This Comment addresses how the US protection of personal data will fare when judged against the adequacy standard of the Directive. Part I explains what data protection is and traces the development of data protection law in Europe and the United States. It then analyzes the current approaches to data protection in both the Community and the United States. Part II discusses different approaches to assessing adequacy. It proposes that the Article 29 Working Party presents the only clear explanation of how to assess when a third country ensures adequate protection of personal data. Part II then describes the Working Party's approach to assessing what constitutes adequate protection. Part III argues that under the Working Party's approach, the United States ensures an adequate level of protection in the public sector and in some areas in the private sector. It asserts that the level of protection in much of the private sector will not be considered adequate under the Directive. This Comment concludes that under the Working Party's suggested approach, Member States should find that US data protection is not adequate overall, but does ensure adequate protection in the public sector and a few areas of the private sector.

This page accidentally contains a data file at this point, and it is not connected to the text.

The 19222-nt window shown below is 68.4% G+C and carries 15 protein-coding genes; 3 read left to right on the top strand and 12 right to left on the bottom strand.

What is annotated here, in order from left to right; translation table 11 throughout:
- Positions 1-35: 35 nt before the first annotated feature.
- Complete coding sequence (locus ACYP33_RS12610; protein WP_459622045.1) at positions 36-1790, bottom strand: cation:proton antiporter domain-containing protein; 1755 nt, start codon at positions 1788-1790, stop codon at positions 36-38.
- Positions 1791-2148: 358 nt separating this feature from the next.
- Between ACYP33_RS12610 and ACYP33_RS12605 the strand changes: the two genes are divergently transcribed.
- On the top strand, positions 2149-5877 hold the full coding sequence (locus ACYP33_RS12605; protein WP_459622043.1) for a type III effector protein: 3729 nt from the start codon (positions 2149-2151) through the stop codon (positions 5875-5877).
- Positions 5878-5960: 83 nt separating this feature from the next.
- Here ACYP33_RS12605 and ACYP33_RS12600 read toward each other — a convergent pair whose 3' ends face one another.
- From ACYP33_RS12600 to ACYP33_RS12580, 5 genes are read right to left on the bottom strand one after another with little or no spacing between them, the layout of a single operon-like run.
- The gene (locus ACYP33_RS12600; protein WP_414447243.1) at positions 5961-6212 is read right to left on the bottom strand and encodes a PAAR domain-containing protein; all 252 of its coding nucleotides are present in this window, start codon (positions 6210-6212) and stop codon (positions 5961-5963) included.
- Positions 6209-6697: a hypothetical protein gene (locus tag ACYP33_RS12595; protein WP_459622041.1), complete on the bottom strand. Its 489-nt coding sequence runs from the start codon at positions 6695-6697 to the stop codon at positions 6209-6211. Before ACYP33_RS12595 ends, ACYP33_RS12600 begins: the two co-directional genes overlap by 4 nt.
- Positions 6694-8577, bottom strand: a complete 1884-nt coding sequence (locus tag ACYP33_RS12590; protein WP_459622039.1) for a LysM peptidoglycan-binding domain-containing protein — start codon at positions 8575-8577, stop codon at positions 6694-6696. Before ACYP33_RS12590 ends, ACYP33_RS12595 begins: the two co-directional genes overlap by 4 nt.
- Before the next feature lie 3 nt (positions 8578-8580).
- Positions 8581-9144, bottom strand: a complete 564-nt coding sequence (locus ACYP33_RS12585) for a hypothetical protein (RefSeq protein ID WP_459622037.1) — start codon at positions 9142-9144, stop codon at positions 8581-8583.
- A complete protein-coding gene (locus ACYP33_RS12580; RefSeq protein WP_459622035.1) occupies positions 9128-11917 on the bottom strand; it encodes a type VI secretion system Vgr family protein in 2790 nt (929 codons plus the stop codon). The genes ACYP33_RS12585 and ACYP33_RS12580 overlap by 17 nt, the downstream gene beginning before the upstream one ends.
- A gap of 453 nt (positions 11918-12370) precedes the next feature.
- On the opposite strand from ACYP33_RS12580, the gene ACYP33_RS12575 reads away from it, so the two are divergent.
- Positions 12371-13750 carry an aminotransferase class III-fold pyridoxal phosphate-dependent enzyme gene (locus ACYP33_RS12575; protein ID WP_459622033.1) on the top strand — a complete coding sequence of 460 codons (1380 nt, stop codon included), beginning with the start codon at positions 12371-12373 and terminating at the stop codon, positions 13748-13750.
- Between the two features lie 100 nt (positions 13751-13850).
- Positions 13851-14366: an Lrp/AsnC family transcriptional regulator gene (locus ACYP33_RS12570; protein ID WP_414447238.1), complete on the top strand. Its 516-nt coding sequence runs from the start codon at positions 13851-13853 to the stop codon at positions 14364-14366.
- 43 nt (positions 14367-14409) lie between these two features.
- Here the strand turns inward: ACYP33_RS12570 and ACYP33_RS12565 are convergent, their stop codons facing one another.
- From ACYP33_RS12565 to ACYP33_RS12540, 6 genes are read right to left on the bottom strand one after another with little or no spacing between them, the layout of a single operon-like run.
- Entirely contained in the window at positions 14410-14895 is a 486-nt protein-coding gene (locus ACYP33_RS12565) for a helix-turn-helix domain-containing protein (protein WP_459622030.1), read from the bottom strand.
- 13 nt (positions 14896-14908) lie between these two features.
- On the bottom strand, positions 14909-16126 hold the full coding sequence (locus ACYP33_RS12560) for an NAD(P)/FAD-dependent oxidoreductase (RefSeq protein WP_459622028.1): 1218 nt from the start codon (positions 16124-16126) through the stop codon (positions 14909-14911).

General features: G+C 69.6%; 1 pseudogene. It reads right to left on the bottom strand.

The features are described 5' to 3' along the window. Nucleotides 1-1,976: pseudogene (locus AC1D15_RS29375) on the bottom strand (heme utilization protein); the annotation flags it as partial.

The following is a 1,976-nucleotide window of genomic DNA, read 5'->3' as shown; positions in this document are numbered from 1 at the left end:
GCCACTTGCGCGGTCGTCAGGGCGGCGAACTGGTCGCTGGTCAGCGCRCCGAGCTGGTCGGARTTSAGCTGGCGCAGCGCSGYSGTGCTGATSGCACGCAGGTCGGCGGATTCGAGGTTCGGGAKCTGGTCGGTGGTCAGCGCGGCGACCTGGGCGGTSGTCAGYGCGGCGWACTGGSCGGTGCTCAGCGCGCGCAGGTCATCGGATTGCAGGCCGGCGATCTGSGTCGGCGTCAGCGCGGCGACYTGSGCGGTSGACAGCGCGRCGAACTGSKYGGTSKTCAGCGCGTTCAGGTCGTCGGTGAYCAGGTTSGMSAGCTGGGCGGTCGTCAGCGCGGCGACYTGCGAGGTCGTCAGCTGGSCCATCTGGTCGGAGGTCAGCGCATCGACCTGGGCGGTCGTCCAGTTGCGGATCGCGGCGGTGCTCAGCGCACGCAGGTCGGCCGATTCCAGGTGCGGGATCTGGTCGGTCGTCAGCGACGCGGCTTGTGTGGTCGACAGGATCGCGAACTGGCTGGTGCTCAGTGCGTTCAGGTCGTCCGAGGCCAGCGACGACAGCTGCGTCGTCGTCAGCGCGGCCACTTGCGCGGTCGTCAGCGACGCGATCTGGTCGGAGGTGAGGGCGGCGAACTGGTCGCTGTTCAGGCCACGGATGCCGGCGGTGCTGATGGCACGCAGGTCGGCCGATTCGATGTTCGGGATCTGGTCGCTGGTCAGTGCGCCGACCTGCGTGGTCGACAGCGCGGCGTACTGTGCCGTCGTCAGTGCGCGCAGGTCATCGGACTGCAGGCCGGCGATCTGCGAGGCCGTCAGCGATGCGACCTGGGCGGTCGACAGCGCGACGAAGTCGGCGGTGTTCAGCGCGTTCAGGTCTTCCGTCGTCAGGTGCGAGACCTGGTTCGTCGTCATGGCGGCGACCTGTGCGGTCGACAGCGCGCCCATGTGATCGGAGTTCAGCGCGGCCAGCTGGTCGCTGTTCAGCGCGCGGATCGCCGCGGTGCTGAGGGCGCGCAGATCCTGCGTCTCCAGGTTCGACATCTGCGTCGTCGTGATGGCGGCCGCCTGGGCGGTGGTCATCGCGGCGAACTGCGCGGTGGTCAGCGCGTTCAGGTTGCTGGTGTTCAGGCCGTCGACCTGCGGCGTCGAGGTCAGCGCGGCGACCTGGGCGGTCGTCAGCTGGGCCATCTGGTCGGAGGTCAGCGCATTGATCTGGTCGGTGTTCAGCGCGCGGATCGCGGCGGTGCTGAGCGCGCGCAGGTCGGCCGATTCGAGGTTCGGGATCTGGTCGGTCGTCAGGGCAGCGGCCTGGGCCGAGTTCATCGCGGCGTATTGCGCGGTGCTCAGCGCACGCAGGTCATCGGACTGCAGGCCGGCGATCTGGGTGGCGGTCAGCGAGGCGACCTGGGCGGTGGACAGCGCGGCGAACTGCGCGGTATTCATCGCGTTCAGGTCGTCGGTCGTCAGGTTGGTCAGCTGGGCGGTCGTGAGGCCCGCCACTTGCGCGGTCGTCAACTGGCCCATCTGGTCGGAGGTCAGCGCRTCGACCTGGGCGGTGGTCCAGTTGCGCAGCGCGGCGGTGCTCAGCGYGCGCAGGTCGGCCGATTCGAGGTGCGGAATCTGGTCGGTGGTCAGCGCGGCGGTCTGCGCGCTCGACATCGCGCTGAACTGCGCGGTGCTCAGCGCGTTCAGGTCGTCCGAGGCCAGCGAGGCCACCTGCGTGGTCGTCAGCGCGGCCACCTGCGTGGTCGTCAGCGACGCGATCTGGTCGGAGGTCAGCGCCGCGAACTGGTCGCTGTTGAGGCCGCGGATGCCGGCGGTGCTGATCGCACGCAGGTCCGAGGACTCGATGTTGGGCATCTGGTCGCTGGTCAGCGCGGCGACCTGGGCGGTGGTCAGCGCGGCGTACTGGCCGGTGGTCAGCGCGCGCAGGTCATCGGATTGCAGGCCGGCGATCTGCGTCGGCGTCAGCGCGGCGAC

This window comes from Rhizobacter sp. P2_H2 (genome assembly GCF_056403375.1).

Patrick J. Murray,
The Adequacy Standard Under Directive 95/46/EC: Does U.S. Data Protection Meet This Standard?,
21 Fordham Int'l L.J. 932
Available at: http://ir.lawnet.fordham.edu/ilj/vol21/iss3/10